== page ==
He doesn’t appear to have much aptitude for the task in hand either, as he enlists his brother-in-law Stevie as his hapless accomplice. How intelligent and courageous: giving a bomb to a young man with a learning disability. Unsurprisingly, poor Stevie trips and blows himself up in Greenwich Park before he gets anywhere near the observatory.
From there, the sorry saga plays itself out: the rage of Winnie against her husband, avenging her brother’s death with a carving knife; Winnie’s escape with her husband’s money and her enlisting the aid of Comrade Ossipon; Ossipon’s betrayal of Winnie and theft of her cash; finally Winnie’s suicide.
Conrad paints a thoroughly convincing picture of the ordinary, non-political characters in his story. They are real people with real lives, with a heartfelt bond to one another. No reader could fail to sympathize with them. Winnie and her brother (and their mother, too) have known so much hardship and pain in their lives. All they want is security, yet even this most basic desire is denied them thanks to Mr Verloc’s involvement in international espionage. And that perhaps is Conrad’s point: it’s ordinary people who have their lives ruined by subversive activity; governments and state machinery roll on regardless.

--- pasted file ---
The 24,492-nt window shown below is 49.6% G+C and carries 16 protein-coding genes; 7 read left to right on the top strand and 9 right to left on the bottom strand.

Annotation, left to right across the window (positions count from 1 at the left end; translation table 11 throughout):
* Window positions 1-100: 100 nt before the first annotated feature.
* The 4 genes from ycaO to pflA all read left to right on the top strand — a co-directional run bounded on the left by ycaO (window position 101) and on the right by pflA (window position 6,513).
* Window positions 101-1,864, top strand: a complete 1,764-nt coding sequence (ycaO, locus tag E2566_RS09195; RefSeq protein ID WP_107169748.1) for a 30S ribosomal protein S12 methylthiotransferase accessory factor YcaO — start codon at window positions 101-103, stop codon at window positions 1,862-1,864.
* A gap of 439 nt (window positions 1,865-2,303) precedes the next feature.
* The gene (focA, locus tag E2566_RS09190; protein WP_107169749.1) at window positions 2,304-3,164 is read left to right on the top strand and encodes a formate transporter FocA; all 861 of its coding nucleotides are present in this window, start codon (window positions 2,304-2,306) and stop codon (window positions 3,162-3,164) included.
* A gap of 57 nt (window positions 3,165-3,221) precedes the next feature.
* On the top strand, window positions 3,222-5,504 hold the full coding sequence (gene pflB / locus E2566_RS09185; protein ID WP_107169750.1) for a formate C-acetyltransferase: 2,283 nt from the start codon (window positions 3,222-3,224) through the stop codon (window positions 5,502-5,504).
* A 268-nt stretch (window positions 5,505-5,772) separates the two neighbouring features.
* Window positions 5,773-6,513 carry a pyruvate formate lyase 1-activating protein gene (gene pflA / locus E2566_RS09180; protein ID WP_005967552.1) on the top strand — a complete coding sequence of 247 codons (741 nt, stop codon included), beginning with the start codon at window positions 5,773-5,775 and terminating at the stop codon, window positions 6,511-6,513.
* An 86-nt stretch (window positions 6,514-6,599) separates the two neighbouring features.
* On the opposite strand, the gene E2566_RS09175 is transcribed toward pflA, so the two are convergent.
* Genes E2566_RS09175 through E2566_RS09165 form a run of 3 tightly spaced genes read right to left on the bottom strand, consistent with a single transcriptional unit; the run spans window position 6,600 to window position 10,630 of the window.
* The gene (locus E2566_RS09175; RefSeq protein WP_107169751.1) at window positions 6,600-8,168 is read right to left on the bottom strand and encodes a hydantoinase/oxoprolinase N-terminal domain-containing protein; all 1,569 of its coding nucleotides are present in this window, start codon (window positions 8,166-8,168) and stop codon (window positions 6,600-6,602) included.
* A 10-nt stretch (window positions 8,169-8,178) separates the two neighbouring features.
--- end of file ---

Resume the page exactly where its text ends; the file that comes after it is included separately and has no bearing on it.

At the end of The Secret Agent, Comrade Ossipon is in despair at his dastardly conduct, intent on drinking himself into the gutter. The Professor alone remains free from any qualms of conscience. In the Christopher Hampton’s 1996 film version of the novel, Robin Williams stars as the little man on the quest of the perfect detonator. Reinterpreting the books’ final paragraph, Robin Williams’ character exits the beer cellar, smiles the grimmest of grim smiles and squeezes the trigger for the explosives in his coat pocket – thereby becoming the world’s first suicide bomber.
‘He had no future. He disdained it. He was a force. His thoughts caressed the images of ruin and destruction. He walked frail, insignificant, shabby, miserable – and terrible in the simplicity of his idea, calling madness and despair to the regeneration of the world. Nobody looked at him. He passed on unsuspected and deadly, like a pest in the street full of men.’ (P.283, ibid.)
Tags: writers and politics